Children Working In Hazardous Factories

Editorials News | Sep-10-2021

Children Working In Hazardous Factories

Work in hazardous or unhealthy settings that might result in a child being killed, wounded, or sickened as a result of low safety and health standards and working arrangements are known as hazardous child labor. It can lead to long-term disability, illness, and psychological harm. Often, health issues induced by child work do not manifest themselves until the child is an adult.

Hazardous child labor is the most common kind of child labor, with an estimated 73 million children aged 5 to 17 working in hazardous circumstances in a variety of industries such as agriculture, mining, construction, manufacturing, as well as hotels, bars, restaurants, marketplaces, and domestic service. It may be found in both developed and underdeveloped nations. Girls and boys typically begin doing dangerous work at a young age. Every year, the ILO estimates that 22,000 children are killed at work throughout the world. The number of people who have been harmed or become unwell as a result of their employment is unknown.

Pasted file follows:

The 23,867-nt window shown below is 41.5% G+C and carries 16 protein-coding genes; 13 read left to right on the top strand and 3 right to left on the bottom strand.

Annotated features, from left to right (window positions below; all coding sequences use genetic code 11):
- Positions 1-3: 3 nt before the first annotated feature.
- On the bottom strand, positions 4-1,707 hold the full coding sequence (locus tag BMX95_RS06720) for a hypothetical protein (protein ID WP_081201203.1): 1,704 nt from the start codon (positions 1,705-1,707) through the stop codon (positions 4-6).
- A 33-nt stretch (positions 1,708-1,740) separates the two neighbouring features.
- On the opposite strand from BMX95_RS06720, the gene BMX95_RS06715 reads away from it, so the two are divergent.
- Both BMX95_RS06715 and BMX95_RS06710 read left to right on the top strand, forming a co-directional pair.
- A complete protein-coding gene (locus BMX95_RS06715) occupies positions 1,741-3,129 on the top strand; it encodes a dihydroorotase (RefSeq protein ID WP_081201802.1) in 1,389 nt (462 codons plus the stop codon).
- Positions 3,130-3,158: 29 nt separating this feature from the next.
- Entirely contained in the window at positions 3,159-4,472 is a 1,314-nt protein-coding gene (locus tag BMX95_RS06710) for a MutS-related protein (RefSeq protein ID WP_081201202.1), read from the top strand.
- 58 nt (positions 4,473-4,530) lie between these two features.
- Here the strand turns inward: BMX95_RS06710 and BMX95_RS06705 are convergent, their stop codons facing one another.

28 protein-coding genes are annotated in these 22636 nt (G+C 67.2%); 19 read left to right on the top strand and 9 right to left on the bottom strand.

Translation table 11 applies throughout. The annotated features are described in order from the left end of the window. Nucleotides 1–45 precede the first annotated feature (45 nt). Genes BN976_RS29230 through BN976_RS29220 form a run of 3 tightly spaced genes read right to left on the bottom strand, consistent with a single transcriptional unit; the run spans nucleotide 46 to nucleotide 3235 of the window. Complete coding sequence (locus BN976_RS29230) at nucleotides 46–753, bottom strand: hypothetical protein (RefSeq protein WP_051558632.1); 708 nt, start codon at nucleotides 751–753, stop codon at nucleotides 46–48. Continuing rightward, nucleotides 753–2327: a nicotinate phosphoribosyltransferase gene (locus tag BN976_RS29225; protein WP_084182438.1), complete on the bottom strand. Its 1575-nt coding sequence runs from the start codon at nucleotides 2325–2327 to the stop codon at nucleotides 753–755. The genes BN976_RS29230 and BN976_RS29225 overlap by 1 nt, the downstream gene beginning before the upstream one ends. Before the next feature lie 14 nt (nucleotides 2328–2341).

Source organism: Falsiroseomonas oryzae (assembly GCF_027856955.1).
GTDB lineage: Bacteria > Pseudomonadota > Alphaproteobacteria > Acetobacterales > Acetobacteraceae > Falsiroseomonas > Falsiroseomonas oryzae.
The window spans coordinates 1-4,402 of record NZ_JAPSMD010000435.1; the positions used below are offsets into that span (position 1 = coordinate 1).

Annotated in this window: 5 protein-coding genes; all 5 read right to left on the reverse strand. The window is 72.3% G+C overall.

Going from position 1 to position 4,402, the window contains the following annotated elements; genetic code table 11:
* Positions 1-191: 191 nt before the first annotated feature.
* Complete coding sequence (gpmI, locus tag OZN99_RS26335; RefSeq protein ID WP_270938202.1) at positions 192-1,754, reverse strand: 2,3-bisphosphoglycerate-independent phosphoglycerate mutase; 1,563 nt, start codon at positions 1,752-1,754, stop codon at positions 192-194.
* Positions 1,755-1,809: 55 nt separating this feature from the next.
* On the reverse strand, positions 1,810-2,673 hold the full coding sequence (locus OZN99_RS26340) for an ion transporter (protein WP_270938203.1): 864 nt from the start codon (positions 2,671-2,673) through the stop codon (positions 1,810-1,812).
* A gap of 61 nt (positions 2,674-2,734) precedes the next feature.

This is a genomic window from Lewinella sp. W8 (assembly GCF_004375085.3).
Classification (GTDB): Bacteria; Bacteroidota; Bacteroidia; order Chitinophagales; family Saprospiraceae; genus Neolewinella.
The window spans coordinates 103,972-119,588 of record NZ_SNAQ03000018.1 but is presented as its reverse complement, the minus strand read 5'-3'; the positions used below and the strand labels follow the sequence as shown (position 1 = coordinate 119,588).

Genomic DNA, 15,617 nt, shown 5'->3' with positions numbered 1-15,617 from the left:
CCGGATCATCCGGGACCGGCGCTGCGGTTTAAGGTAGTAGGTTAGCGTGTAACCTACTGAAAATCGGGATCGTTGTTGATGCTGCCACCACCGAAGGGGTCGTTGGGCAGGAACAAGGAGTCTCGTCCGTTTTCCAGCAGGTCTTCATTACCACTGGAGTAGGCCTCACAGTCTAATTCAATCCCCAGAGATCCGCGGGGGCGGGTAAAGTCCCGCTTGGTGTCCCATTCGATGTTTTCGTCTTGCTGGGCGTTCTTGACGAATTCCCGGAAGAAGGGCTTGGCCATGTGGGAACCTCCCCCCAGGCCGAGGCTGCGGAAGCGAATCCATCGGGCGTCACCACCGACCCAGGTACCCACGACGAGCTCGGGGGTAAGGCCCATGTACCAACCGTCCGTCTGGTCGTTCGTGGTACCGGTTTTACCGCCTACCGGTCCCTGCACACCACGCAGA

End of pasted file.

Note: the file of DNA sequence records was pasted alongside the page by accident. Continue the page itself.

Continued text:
Children are more exposed to occupational risks than adults because their bodies and minds are still growing, and the effects of hazardous employment are typically more severe and long-lasting for them.

When it comes to child labor, it's critical to think beyond the notions of work hazard and risk1 as they apply to adult employees and broaden them to incorporate the developmental elements of childhood. Because children are still developing, they have unique traits and demands, and their impact on physical, cognitive (thought/learning), behavioral, and emotional development must be considered when assessing occupational hazards and risks.

By: Samaira Sachdeva
Delhi Public School, Gautam Buddh Nagar

World Mental Health Day